1. The Andorran economy is recovering strongly from the pandemic, but GDP remains below pre-crisis levels. Andorra faced the largest GDP contraction in Europe in 2020 (-11.2 percent), due to its high dependence on tourism. Decisive policy support and well-targeted containment measures prevented a deeper fallout. With the reopening of borders by neighbors in April 2021 and the implementation of a successful vaccination campaign, the economy rebounded sharply, growing at 8.9 percent in 2021. The improvement in the health situation allowed a relaxation of containment measures and a resumption in tourism flows, driving the strong recovery. However, GDP is estimated to have remained 2.2 percent below pre-crisis levels by the end of 2021 with some headline labor market indicators not fully recovering either.
Andorra’s large banking sector (with assets equal to 600 percent of GDP and assets under management—largely off-balance sheet—nearly 23 times the GDP), which is dominated by private banking, is a key feature of the economy. The aim of this paper is to systematically analyze its main features. Building on key stylized facts and cross-country comparisons, the paper discusses the implications of the business model of Andorran banks and the associated vulnerabilities, particularly those related to the reliance on foreign funding, the focus on private banking, and the use of internationalization to grow and remain competitive. These vulnerabilities and the exposure to risks calls for continued vigilance and strong supervision.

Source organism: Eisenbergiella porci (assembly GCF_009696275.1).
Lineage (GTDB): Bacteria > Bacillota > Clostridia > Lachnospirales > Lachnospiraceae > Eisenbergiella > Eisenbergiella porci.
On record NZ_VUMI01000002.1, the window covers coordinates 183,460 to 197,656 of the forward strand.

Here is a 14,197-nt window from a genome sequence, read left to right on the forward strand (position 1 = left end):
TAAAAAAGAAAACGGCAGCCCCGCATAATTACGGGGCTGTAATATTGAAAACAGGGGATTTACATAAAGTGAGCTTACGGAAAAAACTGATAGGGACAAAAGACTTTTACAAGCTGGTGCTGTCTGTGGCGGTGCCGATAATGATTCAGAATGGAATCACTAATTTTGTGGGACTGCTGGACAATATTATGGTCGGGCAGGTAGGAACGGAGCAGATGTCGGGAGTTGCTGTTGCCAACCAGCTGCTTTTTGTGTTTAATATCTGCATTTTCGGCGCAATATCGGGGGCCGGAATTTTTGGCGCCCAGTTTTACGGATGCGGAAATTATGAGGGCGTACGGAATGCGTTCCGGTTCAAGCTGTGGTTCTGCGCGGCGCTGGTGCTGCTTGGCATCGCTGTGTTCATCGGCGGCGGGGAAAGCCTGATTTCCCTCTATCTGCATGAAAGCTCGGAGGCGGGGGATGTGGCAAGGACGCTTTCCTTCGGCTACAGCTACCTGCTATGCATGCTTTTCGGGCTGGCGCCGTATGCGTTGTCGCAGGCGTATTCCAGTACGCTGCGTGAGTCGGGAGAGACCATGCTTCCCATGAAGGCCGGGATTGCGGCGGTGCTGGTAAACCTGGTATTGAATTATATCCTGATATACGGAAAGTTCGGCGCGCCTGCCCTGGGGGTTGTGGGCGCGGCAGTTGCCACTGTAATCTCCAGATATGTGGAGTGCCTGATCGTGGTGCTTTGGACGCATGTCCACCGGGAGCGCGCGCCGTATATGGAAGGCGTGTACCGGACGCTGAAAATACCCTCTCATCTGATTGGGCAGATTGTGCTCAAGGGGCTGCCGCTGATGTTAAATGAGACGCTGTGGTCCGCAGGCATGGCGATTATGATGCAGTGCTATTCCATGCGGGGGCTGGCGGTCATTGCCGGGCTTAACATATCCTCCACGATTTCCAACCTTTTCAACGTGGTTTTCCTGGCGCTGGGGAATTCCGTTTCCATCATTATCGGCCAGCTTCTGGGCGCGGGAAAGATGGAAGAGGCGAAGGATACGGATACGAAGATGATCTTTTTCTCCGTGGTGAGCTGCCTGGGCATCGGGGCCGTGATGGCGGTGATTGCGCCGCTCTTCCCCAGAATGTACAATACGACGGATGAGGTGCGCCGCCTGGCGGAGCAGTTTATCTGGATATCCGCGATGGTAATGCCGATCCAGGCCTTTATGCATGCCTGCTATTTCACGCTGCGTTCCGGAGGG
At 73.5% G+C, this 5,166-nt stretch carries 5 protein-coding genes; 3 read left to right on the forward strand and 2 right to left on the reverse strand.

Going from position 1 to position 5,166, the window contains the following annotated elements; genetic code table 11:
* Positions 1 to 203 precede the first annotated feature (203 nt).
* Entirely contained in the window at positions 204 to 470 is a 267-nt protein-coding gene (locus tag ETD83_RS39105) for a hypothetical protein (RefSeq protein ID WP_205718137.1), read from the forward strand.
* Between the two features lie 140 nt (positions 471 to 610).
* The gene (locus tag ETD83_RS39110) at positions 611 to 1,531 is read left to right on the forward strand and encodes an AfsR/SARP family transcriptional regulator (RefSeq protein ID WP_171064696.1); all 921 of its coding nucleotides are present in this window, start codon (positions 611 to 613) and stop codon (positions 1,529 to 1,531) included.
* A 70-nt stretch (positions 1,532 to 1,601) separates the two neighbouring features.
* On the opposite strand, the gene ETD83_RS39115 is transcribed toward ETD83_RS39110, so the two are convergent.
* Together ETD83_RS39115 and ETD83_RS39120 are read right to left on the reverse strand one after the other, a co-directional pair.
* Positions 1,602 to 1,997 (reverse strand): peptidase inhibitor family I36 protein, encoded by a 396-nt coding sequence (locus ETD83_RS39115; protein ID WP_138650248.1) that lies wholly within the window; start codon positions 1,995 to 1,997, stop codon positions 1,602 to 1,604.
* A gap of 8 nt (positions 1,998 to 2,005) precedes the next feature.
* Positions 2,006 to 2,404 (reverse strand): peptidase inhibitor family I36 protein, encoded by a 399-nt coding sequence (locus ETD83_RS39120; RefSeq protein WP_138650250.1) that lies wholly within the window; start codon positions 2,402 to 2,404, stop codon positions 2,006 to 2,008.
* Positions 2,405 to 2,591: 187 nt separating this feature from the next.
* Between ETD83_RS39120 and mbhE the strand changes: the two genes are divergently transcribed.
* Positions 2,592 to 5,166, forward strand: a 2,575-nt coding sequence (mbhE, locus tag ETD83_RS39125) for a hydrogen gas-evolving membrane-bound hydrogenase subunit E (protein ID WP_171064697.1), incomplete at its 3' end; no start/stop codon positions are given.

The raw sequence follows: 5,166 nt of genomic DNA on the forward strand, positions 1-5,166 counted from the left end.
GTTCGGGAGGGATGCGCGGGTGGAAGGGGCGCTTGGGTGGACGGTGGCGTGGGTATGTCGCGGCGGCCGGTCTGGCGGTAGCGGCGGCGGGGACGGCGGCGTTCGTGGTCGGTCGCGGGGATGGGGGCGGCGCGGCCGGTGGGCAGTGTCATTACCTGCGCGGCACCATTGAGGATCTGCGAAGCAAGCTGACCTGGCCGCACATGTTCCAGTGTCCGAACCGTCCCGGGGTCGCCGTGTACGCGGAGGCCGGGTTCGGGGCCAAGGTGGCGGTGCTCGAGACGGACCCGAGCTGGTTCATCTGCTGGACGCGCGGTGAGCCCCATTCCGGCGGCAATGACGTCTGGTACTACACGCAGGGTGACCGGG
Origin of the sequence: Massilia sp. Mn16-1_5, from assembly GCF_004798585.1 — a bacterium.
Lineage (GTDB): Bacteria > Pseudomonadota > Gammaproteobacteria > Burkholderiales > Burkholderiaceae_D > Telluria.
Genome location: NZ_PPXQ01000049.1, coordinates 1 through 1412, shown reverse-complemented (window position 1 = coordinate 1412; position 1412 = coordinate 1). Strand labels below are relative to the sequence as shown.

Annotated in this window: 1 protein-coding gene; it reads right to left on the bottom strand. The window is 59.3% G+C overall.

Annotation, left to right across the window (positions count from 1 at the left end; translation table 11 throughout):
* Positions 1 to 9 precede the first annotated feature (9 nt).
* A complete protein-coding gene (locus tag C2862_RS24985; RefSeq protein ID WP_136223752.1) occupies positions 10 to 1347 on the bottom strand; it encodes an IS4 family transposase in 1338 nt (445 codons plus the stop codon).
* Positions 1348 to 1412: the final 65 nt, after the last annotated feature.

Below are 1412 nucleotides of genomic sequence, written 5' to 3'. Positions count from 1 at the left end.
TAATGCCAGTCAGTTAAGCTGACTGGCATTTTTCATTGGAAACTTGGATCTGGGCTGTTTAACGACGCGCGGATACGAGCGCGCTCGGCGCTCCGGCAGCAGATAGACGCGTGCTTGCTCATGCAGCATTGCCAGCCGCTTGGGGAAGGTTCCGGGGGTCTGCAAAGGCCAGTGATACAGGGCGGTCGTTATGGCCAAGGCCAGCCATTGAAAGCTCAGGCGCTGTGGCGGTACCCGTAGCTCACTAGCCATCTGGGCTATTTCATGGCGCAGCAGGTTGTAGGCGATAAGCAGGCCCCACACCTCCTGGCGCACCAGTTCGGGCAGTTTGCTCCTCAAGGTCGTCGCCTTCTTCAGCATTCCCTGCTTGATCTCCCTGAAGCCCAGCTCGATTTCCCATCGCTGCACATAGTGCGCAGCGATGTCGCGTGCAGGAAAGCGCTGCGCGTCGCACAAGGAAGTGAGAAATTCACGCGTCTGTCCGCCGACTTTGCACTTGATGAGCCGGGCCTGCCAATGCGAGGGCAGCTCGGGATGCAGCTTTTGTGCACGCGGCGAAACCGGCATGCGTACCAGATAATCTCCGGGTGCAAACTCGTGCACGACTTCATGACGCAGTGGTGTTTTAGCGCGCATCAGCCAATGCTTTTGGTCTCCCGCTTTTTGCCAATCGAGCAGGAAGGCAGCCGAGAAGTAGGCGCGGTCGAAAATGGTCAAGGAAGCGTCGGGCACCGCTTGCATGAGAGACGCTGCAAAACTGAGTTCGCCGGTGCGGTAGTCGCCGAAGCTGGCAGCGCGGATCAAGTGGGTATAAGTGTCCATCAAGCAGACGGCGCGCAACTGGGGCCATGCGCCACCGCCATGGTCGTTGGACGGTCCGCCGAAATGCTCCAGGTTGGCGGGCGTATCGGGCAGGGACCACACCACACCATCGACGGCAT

Andorra’s growth potential is estimated to be low, though in line with the region. This could be explained by low levels of investment, both private and public, as well as multiple structural vulnerabilities that may be limiting the country’s growth potential. Boosting growth in the medium term calls for a multi-pronged approach aiming at diversifying the economy, increasing investment, and building human capital.
Reforming the Andorran pension system is a key priority to ensure its sustainability and reduce contingent liabilities. In the absence of reform, the Andorran social security system will accumulate deficits starting in 2024, rising to about 9 percent of GDP per year by 2040. The Andorran Parliament has appointed a special commission to elaborate a reform plan before end-2022. This paper draws on scenario analyzes to identify options available for an optimal reform. The results show that measures will need to be comprehensive and adjust all three key parameters—the contribution rate, the conversion factor, and the retirement age. Reforms will need to also be guided by public policy choices on affordability, adequacy, and equity that go beyond the scope of a sustainability analysis.